Summer Travels – Łódź Posted by Anna on Jul 22, 2009 in Uncategorized
Since last time I mentioned summer travels, I thought I’d tell you about what I think is the weirdest city in Poland. Łódź.
The place is only some 130 kilometers from Warsaw, but it takes about four to five hours to drive that distance. You can figure out the average speed yourself. Łódź is the third largest city in Poland, but it might as well be in a totally different universe. The place is strange, really strange, even by Polish standards. Even its name is odd. Łódź means “boat” in Polish, and that’s exactly what you can find on the city’s coat of arms – a boat. A goofy name for a place that does not have any large body of water nearby, wouldn’t you say?
Even though the town itself is really old, it was first mentioned in historical records back in the 14th century, most of what you can see in Łódź today dates back only to the 1800s. And guess what? Even in 1810, the town had less than 200 inhabitants! And then boom. In a few short years, it became one of the largest textile centers in the Russian Empire (yes, it was the partition time and that particular part belonged to Russia), if not in all of continental Europe. People were flocking to Łódź left, right and sideways, some even from really distant lands – like Portugal and France.
And speaking of people, at one point roughly 30% of Łódź’s inhabitants were of Jewish descent. What became of them is the story of the Łódź ghetto during War War 2.
But let’s return to the Łódź of today. I still can’t decide whether the city is mind boggingly ugly, or just grungy, or simply left alone to rot in peace. But then again, only parts of it are rotting. Other parts are newly renovated and positively gleaming with hope, great expectations and greed. Greed, because I’m talking about “Manufaktura” here. It’s a former textile mill turned into a shopping mall.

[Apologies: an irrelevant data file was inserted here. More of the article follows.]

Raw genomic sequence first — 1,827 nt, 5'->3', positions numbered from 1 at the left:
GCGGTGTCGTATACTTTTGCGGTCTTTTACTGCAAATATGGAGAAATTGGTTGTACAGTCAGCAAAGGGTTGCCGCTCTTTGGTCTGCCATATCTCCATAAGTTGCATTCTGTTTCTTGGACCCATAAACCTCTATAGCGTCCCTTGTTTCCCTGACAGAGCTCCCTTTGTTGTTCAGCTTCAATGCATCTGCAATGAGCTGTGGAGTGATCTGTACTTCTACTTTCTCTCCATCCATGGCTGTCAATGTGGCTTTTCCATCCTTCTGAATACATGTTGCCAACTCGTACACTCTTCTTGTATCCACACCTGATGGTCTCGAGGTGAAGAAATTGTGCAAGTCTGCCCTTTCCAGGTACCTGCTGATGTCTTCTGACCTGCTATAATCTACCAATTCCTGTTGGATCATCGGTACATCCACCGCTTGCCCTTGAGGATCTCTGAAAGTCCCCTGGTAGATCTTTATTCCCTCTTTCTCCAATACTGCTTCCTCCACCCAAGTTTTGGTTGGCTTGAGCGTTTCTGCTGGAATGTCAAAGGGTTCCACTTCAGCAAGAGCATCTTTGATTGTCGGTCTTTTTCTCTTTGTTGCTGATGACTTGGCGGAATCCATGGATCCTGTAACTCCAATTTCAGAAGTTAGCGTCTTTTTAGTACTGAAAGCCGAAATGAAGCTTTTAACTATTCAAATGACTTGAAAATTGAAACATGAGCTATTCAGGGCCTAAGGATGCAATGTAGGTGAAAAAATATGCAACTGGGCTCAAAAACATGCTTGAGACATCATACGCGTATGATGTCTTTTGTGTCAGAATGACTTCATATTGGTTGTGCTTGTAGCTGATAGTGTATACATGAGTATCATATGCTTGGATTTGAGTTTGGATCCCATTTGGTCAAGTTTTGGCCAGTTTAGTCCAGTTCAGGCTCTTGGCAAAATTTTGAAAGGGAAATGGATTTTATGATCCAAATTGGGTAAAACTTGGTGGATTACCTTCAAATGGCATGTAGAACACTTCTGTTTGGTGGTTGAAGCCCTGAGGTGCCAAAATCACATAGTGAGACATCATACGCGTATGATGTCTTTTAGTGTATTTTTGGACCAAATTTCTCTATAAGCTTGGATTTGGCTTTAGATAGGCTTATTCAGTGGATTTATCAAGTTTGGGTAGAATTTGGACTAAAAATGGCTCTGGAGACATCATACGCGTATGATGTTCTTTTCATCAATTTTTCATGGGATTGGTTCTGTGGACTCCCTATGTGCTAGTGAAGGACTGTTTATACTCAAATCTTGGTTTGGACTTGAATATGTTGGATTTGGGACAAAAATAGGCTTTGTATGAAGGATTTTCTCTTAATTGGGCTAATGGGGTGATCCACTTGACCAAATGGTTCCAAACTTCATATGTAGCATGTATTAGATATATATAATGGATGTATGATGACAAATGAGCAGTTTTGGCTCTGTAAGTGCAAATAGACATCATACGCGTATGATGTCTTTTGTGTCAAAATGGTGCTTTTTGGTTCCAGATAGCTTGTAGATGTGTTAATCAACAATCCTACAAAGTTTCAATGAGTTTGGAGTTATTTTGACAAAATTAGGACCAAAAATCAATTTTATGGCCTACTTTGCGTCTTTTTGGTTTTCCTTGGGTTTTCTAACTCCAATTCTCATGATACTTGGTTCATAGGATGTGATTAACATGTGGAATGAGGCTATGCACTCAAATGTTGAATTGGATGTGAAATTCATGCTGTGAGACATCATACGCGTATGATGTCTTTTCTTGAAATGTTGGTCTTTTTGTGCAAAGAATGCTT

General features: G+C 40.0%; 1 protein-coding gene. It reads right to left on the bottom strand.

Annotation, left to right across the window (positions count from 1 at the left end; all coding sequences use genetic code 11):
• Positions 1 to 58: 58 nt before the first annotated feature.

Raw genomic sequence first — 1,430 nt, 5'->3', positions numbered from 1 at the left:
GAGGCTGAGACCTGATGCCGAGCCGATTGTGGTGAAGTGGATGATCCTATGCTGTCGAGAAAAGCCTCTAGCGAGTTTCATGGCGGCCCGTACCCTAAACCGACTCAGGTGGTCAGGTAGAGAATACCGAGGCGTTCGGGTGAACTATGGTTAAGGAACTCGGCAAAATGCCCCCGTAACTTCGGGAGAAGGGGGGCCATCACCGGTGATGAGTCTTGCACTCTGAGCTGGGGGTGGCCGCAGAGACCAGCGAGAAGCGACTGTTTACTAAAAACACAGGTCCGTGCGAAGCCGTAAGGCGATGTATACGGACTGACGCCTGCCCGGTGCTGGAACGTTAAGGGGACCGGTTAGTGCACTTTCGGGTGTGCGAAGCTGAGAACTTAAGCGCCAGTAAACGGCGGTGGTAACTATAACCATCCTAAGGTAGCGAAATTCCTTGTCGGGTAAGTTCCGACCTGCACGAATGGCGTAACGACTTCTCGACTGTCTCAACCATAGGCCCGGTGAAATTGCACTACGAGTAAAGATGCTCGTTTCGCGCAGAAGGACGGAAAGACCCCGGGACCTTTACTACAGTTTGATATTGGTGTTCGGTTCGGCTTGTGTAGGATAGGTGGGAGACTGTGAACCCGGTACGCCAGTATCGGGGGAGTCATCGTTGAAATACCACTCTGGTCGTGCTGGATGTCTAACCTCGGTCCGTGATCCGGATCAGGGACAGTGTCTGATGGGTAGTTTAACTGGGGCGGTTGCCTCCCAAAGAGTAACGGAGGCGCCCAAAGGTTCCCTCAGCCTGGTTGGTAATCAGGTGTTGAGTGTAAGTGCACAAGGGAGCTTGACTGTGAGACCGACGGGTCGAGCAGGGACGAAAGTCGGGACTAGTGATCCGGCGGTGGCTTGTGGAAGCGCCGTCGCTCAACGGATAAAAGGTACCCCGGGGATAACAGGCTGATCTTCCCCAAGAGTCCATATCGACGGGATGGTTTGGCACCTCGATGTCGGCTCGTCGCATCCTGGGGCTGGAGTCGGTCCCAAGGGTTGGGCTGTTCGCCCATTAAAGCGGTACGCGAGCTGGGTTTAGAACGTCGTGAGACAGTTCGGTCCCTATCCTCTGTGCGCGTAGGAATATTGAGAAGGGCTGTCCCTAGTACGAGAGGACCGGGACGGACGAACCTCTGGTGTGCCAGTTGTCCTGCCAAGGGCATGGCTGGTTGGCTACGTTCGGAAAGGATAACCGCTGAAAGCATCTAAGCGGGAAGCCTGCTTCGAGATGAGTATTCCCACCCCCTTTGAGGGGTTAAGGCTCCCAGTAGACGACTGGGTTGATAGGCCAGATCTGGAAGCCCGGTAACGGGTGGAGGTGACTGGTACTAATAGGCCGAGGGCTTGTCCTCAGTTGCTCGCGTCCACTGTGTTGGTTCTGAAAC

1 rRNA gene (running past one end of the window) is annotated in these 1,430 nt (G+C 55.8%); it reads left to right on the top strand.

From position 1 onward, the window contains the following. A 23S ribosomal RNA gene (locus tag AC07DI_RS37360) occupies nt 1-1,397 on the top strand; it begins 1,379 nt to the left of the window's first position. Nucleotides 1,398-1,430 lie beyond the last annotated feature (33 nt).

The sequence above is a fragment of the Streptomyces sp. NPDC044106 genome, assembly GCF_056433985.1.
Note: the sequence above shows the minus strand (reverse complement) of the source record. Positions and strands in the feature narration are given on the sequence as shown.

Łódź is also famous for its National Film, TV and Theatre School. No wonder so many distinguished talents came out of that school! Being stuck in such a depressing city as Łódź surely must have done wonders for their imagination, and hence – their art. Back in the 1950s Roman Polański was one of the students there. Other notable alumni include Andrzej Wajda, Andrzej Munk, Krzysztof Kieślowski and tons of others. Basically, anybody who’s somebody when it comes to Polish film, theatre or TV at one point, or another, stepped through the doors of this distinguished institution of higher learning. Even I wanted to study there, but sadly, they wouldn’t accept such a hopeless, talentless mess like me.
But you know what really surprised me about Łódź? The people. Probably the most friendly, open-minded, forward thinking and flexible people in all of Poland. Open to new ideas, eager to try new things, firmly focused on the future. And friendly. With no pretenses. What you see is what you get kind of folk. Now I understand why so many foreigners chose to make Łódź their home. While there are many other, more beautiful, classier and hip cities in Poland, Łódź has something that makes it unique, even by Polish standards – buckets of personality, truckloads of positive attitude and really nice people. One Łodzianin (inhabitant of Łódź) explained to me like that: they must be positive and nice, they simply have no choice – their cheerful personality has to compensate for the ugliness of the place they call home.
Depressing, isn’t it?
A bit less depressing…
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